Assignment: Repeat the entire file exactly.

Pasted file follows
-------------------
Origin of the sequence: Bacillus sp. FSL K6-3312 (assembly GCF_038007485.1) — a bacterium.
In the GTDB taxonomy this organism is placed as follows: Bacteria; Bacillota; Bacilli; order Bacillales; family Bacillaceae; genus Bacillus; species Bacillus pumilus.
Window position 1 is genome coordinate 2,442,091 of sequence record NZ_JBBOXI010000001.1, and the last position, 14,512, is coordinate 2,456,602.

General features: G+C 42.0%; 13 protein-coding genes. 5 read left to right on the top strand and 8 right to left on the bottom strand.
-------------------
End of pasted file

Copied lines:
Origin of the sequence: Bacillus sp. FSL K6-3312 (assembly GCF_038007485.1) — a bacterium.
In the GTDB taxonomy this organism is placed as follows: Bacteria; Bacillota; Bacilli; order Bacillales; family Bacillaceae; genus Bacillus; species Bacillus pumilus.
Window position 1 is genome coordinate 2,442,091 of sequence record NZ_JBBOXI010000001.1, and the last position, 14,512, is coordinate 2,456,602.

General features: G+C 42.0%; 13 protein-coding genes. 5 read left to right on the top strand and 8 right to left on the bottom strand.